By Jason Silverstein, COO, PHIflow | November 2018
By definition, breach notification times are provisions within Business Associate Agreements (BAAs) that spell out the timeframes for acting once a breach is discovered. Heightened regulatory scrutiny coupled with growing concerns over the privacy and security of protected health information (PHI) has prioritized focus on the language contained in BAAs. Consequently, breach notification requirements are increasingly complex—and often more stringent than federal and state requirements.
Wouldn’t it be nice if all your BAAs had the same breach notification time?
Federally, HIPAA requires that impacted patients receive notification of a breach involving their data “without unreasonable delay but no later than 60 days” after the breach has been or should have been discovered. It’s a rational expectation that most Covered Entities (CEs) and Business Associates (BAs) should be able to follow. Some individual states require that patients are notified even sooner.
But CEs and BAs that exchange data throughout the care continuum often require that their customers, vendors and/or partners be notified of breaches within tighter time frames than mandated by federal or state laws. While those timeframes are detailed in the BAA, questions remain that could impact compliance. For example, if a breach is discovered at your organization, or if you are notified of a breach by one of your vendors or partners, do you know your breach notification times? Further:
There are many layers to BAAs, which make understanding breach notification times difficult.
While CEs contract with vendors and partners who have access to PHI, BAs must often contract with other vendors and partners who become “sub-BAs”. Unfortunately, due to the growing complexities of BAAs, breach notification time requirements by the CE often conflict with those of the sub-BAs—leaving the BA stuck in the middle.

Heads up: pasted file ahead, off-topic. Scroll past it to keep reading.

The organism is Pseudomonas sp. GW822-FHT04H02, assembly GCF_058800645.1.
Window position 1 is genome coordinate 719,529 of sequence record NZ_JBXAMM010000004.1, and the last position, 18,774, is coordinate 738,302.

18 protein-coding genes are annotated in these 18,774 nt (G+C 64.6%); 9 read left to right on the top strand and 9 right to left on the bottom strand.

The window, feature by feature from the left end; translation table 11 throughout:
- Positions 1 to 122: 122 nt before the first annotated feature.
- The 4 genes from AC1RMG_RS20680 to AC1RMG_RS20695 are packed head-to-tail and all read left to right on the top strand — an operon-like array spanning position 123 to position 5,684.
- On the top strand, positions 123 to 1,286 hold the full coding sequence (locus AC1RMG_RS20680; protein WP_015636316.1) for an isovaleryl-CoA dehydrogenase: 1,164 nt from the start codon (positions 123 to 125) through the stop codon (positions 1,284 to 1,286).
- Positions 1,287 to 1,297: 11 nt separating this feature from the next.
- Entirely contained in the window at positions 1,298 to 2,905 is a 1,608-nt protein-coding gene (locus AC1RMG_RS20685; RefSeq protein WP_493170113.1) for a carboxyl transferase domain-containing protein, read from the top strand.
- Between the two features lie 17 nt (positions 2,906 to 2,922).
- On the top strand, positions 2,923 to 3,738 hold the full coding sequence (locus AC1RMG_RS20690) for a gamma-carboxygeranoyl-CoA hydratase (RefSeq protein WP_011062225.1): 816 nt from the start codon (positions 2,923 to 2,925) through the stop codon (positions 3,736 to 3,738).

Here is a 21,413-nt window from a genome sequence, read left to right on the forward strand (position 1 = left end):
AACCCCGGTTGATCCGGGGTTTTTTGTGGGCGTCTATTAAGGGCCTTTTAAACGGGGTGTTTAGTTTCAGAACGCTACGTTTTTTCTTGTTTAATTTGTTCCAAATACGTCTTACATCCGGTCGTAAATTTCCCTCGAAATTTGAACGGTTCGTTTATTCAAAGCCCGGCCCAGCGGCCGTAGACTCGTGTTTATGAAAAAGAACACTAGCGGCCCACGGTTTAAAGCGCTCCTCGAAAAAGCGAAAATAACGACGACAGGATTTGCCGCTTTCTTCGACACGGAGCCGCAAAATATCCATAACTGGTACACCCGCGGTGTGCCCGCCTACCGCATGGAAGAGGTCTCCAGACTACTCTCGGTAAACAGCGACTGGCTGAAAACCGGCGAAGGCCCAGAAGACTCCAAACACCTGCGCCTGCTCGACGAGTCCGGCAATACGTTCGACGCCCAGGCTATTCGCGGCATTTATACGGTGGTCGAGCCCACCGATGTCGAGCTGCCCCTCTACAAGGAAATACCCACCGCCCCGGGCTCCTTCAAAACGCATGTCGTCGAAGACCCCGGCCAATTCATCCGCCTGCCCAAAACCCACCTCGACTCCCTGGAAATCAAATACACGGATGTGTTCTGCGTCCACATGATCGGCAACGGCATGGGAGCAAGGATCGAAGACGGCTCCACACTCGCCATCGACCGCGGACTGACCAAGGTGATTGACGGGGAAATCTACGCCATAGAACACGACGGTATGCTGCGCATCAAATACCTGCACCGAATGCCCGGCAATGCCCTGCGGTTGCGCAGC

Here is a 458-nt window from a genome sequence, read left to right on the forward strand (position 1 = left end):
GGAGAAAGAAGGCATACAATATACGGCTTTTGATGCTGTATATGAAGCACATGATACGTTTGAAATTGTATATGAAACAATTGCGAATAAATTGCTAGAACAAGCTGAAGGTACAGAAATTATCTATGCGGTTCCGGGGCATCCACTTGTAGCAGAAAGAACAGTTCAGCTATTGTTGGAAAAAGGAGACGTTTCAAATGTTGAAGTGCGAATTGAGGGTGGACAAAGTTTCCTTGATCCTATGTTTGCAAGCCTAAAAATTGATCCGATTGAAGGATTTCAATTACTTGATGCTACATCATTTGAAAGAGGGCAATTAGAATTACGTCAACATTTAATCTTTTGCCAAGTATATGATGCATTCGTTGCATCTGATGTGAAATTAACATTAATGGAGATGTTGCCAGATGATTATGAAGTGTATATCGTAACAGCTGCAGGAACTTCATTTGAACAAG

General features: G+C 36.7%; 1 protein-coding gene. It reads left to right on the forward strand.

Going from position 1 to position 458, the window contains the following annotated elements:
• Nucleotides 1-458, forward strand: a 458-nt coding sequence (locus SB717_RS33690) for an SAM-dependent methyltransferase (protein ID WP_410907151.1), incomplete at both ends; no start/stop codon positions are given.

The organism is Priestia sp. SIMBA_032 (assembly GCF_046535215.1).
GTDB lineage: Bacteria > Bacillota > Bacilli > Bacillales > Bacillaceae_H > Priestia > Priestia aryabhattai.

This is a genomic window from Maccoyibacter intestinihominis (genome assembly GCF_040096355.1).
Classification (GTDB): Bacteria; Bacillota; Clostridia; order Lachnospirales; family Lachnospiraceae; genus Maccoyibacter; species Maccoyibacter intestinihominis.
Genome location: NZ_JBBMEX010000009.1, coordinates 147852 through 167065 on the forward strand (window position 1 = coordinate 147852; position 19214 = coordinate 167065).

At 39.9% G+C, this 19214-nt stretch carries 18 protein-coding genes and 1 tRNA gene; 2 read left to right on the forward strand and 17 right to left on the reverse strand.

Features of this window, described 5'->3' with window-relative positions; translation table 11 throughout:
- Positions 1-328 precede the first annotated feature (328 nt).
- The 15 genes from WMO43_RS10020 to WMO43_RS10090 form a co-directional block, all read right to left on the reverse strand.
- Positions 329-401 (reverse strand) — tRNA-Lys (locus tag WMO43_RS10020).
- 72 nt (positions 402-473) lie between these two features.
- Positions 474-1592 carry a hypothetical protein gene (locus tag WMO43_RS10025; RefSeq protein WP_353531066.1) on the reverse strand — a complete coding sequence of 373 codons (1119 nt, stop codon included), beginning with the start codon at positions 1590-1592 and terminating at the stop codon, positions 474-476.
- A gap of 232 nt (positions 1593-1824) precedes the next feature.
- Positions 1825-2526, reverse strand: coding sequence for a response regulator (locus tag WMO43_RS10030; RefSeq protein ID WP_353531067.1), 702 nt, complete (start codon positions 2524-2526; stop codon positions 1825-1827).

For example, if a hospital’s BAA states that BAs need to notify it (as the CE) of a breach within two calendar days, how can the BA comply if its sub-BA has 20 calendar days to report a breach to the BA? Does the clock reset at every link in the chain? The answer may be yes federally, but what about state laws?
Further, it is common to see vaguely defined breach notification times, such as “as soon as possible,” “promptly,” or “without unreasonable delay.” This noncommittal approach to breach notification times leaves CEs and BAs guessing, which can result in compliance disasters.
Imagine these BAA-specific conundrums compounded by hundreds (or thousands) of BAAs, each with different breach notification times.
There is also the question of whether or not it’s logistically possible to comply with shorter notification times demanded by some CEs and BAs.
It’s not just the BAs who struggle with breach notification time compliance. CEs with patients in several states must manage multiple mandates and keep a wide variety of vendors and partners accountable for meeting contractual and regulatory timeframes. Other than paying exorbitant attorney fees for manual BAA review, how can CEs ensure that they fully understand the impact of changing regulations as it relates to notifying their patients across state lines? Further, how can CEs keep their vendors accountable?
However, there is good news. As seen in other areas of healthcare, automation and technological innovations can play a leading role in helping CEs and BAs navigate the murky waters of breach notification times. By ensuring any actions taken in the wake of a breach are aligned with the legal and contractual requirements, CEs and BAs that let technology do the heavy lifting can avoid hefty fines and damaged reputations.
PHIflow is a data and technology company combining artificial intelligence and legal expertise to help companies understand their HIPAA Business Associate Agreement (BAA) risks and requirements.
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